In a 1857 paper to the Royal Society, physicist John Tyndal contradicted Forbes' theory, proposing instead that glacier motion was a combination of fracture and regelation. This became known as ‘the Great Glacier Controversy’.
In Modern Painters, Ruskin sided with Forbes: 'Twenty years of useless debate and senseless theory respecting glacier motion might have been spared us’ if scientists had been able to draw accurately ‘a single curve of mountain crest, glacier wave, river's bank, or fish's tail'
However, Ruskin was also deeply engaged with the application of science to the benefit of society and its relationship with morality and religion. He became deeply disillusioned with science’s utilitarian outlook and its destructive environmental impact, writing to Acland in 1851: ‘If only the Geologists would let me alone, I could do very well, but those dreadful Hammers! I hear the clink of them at the end of every cadence of the Bible verses.’
Ruskin’s knowledge of geology spurred more detailed engagement with geological landscape and depiction of mountains in art.
Mountains in Miniature
Ruskin’s first passion was geology. He claimed that his art was rooted in his ‘love of mountains and sea’. He was one of the most prolific private mineral collectors of the nineteenth century. With a personal collection of over 2,000 specimens, he donated minerals to schools and colleges across the country. Having studied mountain formation and glaciers, he returned again and again to Chamonix, below the slopes of Mont Blanc. His concern with the impact of climate on glacial erosion is a leitmotif in his work. In 1874 he wrote of the Glacier des Bossons: ‘I was able to cross the dry bed of a glacier, which I had seen flowing, two hundred feet deep, over the same spot 40 years ago.’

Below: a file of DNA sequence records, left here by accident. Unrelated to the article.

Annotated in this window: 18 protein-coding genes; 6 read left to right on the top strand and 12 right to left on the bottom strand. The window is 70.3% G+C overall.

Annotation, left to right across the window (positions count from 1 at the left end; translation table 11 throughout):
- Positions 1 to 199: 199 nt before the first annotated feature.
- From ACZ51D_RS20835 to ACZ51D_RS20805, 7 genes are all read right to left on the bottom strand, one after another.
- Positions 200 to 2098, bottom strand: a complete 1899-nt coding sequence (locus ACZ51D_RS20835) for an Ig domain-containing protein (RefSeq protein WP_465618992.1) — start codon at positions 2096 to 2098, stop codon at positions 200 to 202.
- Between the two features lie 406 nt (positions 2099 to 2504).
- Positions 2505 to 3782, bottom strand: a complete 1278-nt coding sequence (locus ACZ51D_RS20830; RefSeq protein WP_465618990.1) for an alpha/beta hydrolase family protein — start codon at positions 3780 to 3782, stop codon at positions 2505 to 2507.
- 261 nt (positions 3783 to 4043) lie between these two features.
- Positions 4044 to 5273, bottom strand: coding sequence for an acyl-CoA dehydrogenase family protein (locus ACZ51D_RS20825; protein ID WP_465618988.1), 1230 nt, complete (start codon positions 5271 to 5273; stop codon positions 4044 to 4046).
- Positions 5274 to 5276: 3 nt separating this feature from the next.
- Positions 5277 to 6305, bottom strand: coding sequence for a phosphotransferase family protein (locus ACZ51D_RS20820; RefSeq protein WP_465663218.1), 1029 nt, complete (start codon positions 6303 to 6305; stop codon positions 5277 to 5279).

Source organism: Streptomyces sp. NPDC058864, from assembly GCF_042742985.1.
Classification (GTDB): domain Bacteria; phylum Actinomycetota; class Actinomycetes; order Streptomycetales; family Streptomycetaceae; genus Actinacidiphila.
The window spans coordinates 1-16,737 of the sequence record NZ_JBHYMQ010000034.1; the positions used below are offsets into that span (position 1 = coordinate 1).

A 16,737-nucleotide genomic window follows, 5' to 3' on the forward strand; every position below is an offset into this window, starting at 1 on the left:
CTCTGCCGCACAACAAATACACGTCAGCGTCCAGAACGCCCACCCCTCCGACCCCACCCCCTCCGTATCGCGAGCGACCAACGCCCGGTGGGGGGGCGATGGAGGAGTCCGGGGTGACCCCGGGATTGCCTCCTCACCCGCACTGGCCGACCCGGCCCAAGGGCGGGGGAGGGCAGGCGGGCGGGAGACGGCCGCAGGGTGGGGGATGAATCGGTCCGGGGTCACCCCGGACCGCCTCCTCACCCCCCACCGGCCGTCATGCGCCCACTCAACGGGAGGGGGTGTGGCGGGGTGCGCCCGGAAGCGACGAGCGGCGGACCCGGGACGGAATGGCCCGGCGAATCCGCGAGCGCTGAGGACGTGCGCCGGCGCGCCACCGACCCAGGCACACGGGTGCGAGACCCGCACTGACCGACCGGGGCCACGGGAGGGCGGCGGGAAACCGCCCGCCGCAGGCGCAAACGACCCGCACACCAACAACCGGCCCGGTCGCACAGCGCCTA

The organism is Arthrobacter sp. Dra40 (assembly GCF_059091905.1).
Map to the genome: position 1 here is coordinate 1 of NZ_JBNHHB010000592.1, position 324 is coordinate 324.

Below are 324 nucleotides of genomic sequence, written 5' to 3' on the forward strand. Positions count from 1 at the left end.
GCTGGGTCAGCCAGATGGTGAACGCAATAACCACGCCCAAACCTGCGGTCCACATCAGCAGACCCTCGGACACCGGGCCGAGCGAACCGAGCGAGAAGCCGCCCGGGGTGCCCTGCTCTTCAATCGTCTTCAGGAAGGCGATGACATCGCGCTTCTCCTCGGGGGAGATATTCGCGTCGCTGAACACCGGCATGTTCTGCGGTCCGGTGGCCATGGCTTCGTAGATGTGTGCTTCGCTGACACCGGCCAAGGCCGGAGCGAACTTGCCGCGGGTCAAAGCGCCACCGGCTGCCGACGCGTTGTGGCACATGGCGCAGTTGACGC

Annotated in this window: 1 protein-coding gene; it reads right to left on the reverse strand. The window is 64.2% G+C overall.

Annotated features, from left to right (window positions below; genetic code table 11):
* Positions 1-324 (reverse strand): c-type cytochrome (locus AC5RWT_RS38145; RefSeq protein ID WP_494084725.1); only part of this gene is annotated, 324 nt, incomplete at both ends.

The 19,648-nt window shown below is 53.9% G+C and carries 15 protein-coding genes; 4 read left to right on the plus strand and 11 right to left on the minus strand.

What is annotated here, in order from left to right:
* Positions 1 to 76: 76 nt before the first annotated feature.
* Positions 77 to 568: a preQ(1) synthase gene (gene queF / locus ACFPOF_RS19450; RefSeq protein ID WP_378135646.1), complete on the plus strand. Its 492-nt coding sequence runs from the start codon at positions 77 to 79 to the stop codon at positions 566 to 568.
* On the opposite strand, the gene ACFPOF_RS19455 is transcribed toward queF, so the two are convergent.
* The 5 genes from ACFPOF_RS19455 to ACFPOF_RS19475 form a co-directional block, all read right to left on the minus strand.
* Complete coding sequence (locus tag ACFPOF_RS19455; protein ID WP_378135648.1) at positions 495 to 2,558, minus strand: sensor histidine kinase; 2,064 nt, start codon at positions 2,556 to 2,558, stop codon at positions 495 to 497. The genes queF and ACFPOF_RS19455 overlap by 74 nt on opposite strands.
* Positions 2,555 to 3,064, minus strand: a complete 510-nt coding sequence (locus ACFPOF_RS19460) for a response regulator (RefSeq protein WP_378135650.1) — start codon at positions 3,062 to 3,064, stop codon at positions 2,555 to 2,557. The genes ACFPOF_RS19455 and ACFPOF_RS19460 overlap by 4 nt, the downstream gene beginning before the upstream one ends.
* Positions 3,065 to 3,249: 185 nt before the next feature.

Diary of John Ruskin (1861/1863) by John RuskinThe Ruskin
Ruskin had been interested in mineralogy and geology from an early age. His first published essays – at age fourteen – appeared in Loudon’s Magazine of Natural History and concerned the colour of the Rhine and the strata of Mont Blanc.
An early adopter of optical instruments in his artworks, he also used the latest technologies to investigate mountains, assemble geological collections, and photograph and draw glacial landscapes.
Diary of John Ruskin (1861/1863) by John RuskinThe Ruskin
This image shows the watercolour key that Ruskin developed for the diagrams in his geology diaries, or ‘Rock Books’ as he named them.
In the late 1840s and 1850s, Ruskin’s theories of geology and art appeared in popular American periodicals dubbed ‘Artistical Geology’.